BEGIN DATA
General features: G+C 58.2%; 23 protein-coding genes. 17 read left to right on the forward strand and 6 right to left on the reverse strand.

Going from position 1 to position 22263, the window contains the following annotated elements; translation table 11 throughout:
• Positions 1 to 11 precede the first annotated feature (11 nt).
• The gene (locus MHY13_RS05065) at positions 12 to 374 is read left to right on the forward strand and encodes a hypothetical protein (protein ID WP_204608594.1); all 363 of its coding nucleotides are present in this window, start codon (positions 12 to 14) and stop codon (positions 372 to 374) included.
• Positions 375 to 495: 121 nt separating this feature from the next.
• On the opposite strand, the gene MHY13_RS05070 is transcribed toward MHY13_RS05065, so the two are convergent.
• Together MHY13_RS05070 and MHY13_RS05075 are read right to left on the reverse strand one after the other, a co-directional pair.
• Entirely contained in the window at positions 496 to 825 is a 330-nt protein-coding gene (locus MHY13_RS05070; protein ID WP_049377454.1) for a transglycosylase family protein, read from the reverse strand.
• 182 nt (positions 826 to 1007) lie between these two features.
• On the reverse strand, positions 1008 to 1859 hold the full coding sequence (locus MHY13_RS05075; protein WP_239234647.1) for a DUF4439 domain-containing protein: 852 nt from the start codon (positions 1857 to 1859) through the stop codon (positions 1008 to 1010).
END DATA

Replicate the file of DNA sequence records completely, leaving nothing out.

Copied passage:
General features: G+C 58.2%; 23 protein-coding genes. 17 read left to right on the forward strand and 6 right to left on the reverse strand.

Going from position 1 to position 22263, the window contains the following annotated elements; translation table 11 throughout:
• Positions 1 to 11 precede the first annotated feature (11 nt).
• The gene (locus MHY13_RS05065) at positions 12 to 374 is read left to right on the forward strand and encodes a hypothetical protein (protein ID WP_204608594.1); all 363 of its coding nucleotides are present in this window, start codon (positions 12 to 14) and stop codon (positions 372 to 374) included.
• Positions 375 to 495: 121 nt separating this feature from the next.
• On the opposite strand, the gene MHY13_RS05070 is transcribed toward MHY13_RS05065, so the two are convergent.
• Together MHY13_RS05070 and MHY13_RS05075 are read right to left on the reverse strand one after the other, a co-directional pair.
• Entirely contained in the window at positions 496 to 825 is a 330-nt protein-coding gene (locus MHY13_RS05070; protein ID WP_049377454.1) for a transglycosylase family protein, read from the reverse strand.
• 182 nt (positions 826 to 1007) lie between these two features.
• On the reverse strand, positions 1008 to 1859 hold the full coding sequence (locus MHY13_RS05075; protein WP_239234647.1) for a DUF4439 domain-containing protein: 852 nt from the start codon (positions 1857 to 1859) through the stop codon (positions 1008 to 1010).